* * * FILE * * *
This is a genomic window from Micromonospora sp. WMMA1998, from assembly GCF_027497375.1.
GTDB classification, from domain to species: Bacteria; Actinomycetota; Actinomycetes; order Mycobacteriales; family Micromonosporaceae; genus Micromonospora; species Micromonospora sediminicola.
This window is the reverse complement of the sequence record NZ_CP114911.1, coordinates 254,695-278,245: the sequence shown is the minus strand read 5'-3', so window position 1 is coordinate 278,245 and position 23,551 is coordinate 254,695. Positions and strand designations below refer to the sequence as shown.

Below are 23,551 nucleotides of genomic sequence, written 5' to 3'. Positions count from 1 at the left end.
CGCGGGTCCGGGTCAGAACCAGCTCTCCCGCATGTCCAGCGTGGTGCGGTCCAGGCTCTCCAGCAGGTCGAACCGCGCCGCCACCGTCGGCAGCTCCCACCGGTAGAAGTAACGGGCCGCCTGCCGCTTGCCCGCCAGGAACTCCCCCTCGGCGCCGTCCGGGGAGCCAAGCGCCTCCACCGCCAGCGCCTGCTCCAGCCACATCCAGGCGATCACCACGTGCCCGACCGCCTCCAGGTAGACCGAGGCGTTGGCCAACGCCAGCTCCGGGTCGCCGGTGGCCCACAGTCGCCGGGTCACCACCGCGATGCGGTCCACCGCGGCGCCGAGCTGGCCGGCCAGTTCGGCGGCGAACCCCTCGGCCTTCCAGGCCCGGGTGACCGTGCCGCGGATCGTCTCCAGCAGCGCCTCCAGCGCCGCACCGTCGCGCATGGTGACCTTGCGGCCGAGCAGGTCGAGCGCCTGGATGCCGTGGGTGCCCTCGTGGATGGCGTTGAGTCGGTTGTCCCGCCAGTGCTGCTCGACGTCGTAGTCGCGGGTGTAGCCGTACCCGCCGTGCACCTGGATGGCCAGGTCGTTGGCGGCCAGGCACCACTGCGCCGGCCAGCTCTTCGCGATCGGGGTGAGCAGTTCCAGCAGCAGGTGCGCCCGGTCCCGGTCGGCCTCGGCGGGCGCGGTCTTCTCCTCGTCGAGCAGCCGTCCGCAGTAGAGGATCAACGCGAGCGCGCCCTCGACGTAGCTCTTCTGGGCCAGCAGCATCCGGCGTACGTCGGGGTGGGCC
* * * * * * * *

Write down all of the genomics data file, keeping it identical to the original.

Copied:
This is a genomic window from Micromonospora sp. WMMA1998, from assembly GCF_027497375.1.
GTDB classification, from domain to species: Bacteria; Actinomycetota; Actinomycetes; order Mycobacteriales; family Micromonosporaceae; genus Micromonospora; species Micromonospora sediminicola.
This window is the reverse complement of the sequence record NZ_CP114911.1, coordinates 254,695-278,245: the sequence shown is the minus strand read 5'-3', so window position 1 is coordinate 278,245 and position 23,551 is coordinate 254,695. Positions and strand designations below refer to the sequence as shown.

Below are 23,551 nucleotides of genomic sequence, written 5' to 3'. Positions count from 1 at the left end.
CGCGGGTCCGGGTCAGAACCAGCTCTCCCGCATGTCCAGCGTGGTGCGGTCCAGGCTCTCCAGCAGGTCGAACCGCGCCGCCACCGTCGGCAGCTCCCACCGGTAGAAGTAACGGGCCGCCTGCCGCTTGCCCGCCAGGAACTCCCCCTCGGCGCCGTCCGGGGAGCCAAGCGCCTCCACCGCCAGCGCCTGCTCCAGCCACATCCAGGCGATCACCACGTGCCCGACCGCCTCCAGGTAGACCGAGGCGTTGGCCAACGCCAGCTCCGGGTCGCCGGTGGCCCACAGTCGCCGGGTCACCACCGCGATGCGGTCCACCGCGGCGCCGAGCTGGCCGGCCAGTTCGGCGGCGAACCCCTCGGCCTTCCAGGCCCGGGTGACCGTGCCGCGGATCGTCTCCAGCAGCGCCTCCAGCGCCGCACCGTCGCGCATGGTGACCTTGCGGCCGAGCAGGTCGAGCGCCTGGATGCCGTGGGTGCCCTCGTGGATGGCGTTGAGTCGGTTGTCCCGCCAGTGCTGCTCGACGTCGTAGTCGCGGGTGTAGCCGTACCCGCCGTGCACCTGGATGGCCAGGTCGTTGGCGGCCAGGCACCACTGCGCCGGCCAGCTCTTCGCGATCGGGGTGAGCAGTTCCAGCAGCAGGTGCGCCCGGTCCCGGTCGGCCTCGGCGGGCGCGGTCTTCTCCTCGTCGAGCAGCCGTCCGCAGTAGAGGATCAACGCGAGCGCGCCCTCGACGTAGCTCTTCTGGGCCAGCAGCATCCGGCGTACGTCGGGGTGGGCC